Delta Dairy has invested nearly five million DMarks to set up an ice- cream imports and distribution company
Lazaridis Marbles has invested 1.5 million DMarks in a joint venture with a local partner.
Current account deficit narrows in Jan-Oct 1998
The current account deficit narrowed in January-October 1998 to 3.190 billion dollars from 4.613 billion dollars in the same period of 1997, down by 1.4 billion dollars, the Bank of Greece said yesterday.
The central bank attributed the improvement to a drop in the trade deficit by 864 million dollars and a rise in the surplus of invisibles by 559 million dollars.
A major factor in the trade deficit's decline was lower spending on net fuel imports by 664 million dollars.
The rise in the surplus of invisibles was due mainly to an increase in foreign currency revenue from tourism and net receipts from the European Union.
Net capital inflows in the 10-month period were 7.8 billion dollars against 3.2 billion dollars in the same period of 1997.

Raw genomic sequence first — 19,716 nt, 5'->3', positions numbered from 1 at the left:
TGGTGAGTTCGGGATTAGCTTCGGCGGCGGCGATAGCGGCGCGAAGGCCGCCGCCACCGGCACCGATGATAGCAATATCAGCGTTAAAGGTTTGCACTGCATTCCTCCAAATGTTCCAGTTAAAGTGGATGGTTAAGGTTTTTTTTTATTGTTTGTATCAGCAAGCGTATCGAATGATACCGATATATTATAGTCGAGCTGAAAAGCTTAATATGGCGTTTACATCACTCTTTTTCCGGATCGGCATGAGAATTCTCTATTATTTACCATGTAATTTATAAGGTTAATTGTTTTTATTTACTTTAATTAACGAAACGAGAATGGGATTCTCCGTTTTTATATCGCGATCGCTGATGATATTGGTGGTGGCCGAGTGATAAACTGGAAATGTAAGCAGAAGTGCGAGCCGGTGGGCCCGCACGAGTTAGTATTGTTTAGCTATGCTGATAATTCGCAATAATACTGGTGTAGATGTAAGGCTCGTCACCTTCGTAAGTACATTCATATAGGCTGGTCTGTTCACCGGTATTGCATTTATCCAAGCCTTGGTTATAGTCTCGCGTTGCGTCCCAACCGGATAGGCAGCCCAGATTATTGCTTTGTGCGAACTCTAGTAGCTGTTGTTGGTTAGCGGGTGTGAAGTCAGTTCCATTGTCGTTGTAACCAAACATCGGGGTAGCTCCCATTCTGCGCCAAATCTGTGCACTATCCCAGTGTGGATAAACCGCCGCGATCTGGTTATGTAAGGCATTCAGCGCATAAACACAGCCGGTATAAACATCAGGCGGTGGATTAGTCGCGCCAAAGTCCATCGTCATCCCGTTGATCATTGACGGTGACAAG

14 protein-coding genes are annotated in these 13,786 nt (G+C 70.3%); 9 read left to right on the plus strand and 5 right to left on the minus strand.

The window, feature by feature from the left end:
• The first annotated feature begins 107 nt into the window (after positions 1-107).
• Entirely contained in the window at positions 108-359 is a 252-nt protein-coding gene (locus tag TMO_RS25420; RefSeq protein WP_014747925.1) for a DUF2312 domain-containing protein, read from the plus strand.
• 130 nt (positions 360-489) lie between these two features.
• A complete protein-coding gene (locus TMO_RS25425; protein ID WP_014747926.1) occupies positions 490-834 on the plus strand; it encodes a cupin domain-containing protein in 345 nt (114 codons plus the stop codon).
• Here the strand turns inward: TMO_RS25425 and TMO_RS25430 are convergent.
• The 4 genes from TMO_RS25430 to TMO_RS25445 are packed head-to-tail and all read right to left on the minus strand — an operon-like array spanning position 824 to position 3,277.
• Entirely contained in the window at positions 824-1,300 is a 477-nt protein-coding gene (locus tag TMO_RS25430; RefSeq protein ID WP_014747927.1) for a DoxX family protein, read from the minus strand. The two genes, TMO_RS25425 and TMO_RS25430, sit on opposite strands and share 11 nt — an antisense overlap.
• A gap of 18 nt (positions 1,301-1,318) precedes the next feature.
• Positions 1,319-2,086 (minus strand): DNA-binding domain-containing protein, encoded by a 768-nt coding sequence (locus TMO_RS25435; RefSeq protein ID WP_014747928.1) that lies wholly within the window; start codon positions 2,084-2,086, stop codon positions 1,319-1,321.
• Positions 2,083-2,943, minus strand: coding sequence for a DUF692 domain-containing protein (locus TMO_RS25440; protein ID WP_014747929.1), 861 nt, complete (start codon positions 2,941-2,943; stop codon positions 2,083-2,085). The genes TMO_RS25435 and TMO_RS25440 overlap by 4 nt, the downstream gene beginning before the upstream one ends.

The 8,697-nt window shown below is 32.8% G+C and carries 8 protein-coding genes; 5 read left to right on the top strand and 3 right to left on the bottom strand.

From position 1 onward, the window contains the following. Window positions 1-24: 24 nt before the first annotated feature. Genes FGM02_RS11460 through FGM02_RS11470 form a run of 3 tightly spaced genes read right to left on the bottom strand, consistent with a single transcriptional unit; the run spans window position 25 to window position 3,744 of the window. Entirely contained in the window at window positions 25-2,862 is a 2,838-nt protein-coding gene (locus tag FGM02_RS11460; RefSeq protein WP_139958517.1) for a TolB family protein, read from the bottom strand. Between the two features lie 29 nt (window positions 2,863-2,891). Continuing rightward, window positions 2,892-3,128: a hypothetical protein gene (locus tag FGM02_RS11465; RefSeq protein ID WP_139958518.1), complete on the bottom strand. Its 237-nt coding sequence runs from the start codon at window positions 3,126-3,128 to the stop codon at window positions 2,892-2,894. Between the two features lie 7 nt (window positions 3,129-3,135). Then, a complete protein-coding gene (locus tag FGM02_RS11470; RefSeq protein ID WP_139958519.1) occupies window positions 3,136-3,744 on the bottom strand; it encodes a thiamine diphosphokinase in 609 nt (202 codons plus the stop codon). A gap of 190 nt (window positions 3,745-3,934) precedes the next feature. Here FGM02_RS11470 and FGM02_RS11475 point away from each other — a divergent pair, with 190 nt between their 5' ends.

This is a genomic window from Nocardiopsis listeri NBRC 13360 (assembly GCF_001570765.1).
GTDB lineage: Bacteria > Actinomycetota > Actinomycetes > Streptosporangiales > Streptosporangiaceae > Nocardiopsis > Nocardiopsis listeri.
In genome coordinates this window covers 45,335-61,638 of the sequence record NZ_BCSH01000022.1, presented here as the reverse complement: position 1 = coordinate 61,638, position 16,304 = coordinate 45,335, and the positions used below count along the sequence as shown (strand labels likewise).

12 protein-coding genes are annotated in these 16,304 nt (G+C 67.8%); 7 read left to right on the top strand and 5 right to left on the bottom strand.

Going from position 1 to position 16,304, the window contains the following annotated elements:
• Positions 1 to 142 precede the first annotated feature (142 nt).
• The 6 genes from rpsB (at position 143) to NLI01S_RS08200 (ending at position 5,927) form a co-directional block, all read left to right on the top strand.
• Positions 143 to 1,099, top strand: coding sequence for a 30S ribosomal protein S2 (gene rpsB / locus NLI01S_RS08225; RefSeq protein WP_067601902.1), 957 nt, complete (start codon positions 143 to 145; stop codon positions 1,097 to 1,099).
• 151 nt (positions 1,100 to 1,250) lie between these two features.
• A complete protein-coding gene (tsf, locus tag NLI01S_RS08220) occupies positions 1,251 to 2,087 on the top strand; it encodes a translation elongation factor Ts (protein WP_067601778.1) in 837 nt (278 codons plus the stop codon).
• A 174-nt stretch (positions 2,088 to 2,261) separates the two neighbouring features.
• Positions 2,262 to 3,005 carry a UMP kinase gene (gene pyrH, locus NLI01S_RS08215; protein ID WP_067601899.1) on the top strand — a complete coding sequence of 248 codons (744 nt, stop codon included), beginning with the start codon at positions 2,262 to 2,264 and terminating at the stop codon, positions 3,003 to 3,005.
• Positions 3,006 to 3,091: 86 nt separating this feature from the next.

The increase was due mainly to the high level of purchases of state securities by investors abroad.
In September-October 1998, the current account deficit grew to 451 million dollars from 405 million dollars a year earlier.
Foreign currency reserves at the end of March totalled 21.5 billion dollars, the central bank said.
Stocks slump again in Kosovo doldrums
Equity prices continued losing ground yesterday extending their losing streak for the sixth consecutive session.
The general index ended 2.05 percent down at 3,281.96 points, raising its six-day loss to 12.07 percent.
Turnover was a little over 100 billion drachmas, reflecting a reluctance by investors to open new positions in the market.
Traders said disappointment over a lack of progress in the Kosovo crisis combined with tension in the domestic bond market discouraged trading in stocks.